The Minnesota Governor's Council on Developmental Disabilities
Providing information, education, and training to build knowledge, develop skills, and change attitudes that will lead to increased independence, productivity, self determination, integration and inclusion (IPSII) for people with developmental disabilities and their families.
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A Day in the Life of Ed Roberts

Lee Roberts talks about his father, Ed Roberts

Breakthrough Moments

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Lee Roberts: Well I want to share a couple of the breakthrough moments in my father's life. There were a couple of times that I really... I really feel he got... He lit up like... I mean he has so many experiences in his life, but there's a few things that I remember from being a kid that were dramatic to him and what he experienced.

One was the opening of the World Institute on Disability. He had founded the Center for Independent Living, but there was just a special day for him when the World Institute on Disability started. That was truly his baby. And he had... I remember him telling me about his vision to make the World Institute on Disability become, you know, centers that people can use anywhere and everywhere just like with the disabled student moments at Cal, the disabled students program, so the founding... the opening of WID was one.

And another moment was him when he got a chance to meet face to face with Bill Clinton. Bill Clinton was someone who my father said always followed through on his word. So he got a chance to meet him face to face in the White House. And all he wanted to say to him was one thing, but after that one thing was done, the rest of the night and after, you know, talking with Bill later like it had such an impact on Bill and my father. My father simply walked up to him when he had his chance and said, "You could create a million jobs overnight by creating a national in-home supportive system." That was it. And then after that Bill was talking, they were talking for a while. I was just observing from the side. And that... He said that was one of his moments where you just don't get a lot of time, but you make sure you take full advantage of your time. And he did, and I think that... From what I know, that changed a lot as far as his ability to make initiatives that he wanted go through. And Bill Clinton seemed to follow through on his word.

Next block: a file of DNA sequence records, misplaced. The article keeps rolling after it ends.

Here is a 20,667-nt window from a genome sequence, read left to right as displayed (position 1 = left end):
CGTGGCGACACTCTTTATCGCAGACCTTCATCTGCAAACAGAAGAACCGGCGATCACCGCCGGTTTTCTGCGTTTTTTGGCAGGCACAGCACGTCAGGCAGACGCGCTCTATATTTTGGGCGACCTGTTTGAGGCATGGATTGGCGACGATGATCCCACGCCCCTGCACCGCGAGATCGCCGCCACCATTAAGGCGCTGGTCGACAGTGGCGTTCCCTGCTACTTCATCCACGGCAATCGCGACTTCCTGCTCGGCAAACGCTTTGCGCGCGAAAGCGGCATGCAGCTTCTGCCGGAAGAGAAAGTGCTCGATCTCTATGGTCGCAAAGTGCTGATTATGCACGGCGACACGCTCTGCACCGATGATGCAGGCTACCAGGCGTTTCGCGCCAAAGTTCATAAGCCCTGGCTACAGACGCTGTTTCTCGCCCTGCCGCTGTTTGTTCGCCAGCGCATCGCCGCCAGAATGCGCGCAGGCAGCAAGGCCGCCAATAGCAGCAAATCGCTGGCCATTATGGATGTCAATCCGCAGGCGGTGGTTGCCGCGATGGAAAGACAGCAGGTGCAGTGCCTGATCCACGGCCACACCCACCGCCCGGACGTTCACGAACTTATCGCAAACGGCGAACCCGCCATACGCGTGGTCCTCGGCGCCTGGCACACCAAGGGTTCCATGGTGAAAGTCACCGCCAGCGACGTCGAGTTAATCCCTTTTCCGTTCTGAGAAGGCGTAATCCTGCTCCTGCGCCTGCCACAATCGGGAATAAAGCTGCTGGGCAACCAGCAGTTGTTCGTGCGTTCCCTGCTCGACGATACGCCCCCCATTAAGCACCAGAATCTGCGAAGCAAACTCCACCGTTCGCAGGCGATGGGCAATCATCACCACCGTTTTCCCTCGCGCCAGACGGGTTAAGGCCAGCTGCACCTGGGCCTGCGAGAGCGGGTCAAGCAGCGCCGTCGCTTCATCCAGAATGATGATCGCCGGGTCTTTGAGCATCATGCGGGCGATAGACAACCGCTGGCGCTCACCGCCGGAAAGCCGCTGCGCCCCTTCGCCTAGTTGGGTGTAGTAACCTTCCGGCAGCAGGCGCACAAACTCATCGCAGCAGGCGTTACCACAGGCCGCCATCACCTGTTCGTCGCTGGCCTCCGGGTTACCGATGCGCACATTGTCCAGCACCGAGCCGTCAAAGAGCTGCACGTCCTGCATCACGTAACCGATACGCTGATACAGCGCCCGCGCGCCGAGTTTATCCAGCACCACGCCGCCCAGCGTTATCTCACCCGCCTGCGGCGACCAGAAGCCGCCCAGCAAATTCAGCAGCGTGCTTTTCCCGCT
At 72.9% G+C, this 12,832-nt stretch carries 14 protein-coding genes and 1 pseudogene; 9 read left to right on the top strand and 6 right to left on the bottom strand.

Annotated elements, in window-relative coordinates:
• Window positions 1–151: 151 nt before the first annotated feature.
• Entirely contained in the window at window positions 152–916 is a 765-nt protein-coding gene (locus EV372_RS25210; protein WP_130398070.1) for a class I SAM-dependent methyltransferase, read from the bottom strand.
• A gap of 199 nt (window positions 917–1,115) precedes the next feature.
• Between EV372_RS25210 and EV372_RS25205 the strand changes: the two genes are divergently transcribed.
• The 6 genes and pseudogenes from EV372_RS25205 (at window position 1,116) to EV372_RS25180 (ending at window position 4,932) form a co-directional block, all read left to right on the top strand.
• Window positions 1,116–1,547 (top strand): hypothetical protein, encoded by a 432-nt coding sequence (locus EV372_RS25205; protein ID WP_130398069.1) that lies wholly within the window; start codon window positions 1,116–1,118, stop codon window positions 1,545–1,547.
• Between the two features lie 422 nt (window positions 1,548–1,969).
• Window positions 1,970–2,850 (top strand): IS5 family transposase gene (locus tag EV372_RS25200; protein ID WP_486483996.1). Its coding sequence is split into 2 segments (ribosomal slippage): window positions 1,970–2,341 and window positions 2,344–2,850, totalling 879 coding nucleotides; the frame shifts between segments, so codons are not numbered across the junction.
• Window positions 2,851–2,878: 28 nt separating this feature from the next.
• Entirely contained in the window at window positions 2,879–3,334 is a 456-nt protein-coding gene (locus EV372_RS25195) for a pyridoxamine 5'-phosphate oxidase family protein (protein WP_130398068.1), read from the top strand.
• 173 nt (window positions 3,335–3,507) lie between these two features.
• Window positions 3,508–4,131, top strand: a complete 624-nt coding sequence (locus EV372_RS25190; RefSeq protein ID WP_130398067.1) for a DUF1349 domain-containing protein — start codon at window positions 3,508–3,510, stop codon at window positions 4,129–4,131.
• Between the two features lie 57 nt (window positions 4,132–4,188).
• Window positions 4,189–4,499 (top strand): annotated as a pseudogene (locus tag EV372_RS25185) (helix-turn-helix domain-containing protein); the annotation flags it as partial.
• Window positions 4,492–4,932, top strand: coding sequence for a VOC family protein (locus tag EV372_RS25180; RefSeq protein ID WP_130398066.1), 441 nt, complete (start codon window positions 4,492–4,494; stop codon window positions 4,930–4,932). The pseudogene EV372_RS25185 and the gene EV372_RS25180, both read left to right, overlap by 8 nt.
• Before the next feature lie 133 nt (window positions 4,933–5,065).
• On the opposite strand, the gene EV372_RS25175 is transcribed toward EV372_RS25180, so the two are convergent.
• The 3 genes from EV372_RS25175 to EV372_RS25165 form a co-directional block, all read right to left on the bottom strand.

I would say one more is when he blew Larry King's mind because Larry King was interviewing him on a show. My father had listened to Larry King and had always wanted to set him straight on a couple of issues. And so it came right at the very beginning of the interview when he was being interviewed. Larry King introduced him as like here... "We're here with Ed Roberts the father of the Independent Living Movement and also a victim of polio." And my father said, "No, not a victim." And so Larry King then went, kind of you see it and he just went back and he said, "Not a victim. You're saying you're not a victim?" And my father said, "No. No, Larry, you've got it all wrong. I was disabled by polio, but I am not a victim of polio in any sense of the word."

My father didn't really like showing his disappointments. He... He had a way of internalizing things sometimes because he always wanted to give an outward projection that he was everything... He wanted to give an outward projection that everything was okay. He wanted to bring out the best in people and often sacrificed some of the things that he wanted most for other people.

He didn't like telling me... He didn't like showing me a lot of things that... He was mad on an everyday level because he was so passionate about what he did and what he was fighting for. There was a drive in him that was part passion and part angry at at…why things were looked at the way they were. That's kind of what I got from him was that there was a fueled fire underneath there that was the sense that he was just trying to make things equal for all types of people, and in this case it was the Independent Living Movement and my father. So that was... I'd say that's a continuous... a continuous anger that was in him that brought out the passion.

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The GCDD is funded under the provisions of P.L. 106-402. The federal law also provides funding to the Minnesota Disability Law Center, the state Protection and Advocacy System, and to the Institute on Community Integration, the state University Center for Excellence. The Minnesota network of programs works to increase the IPSII of people with developmental disabilities and families into community life.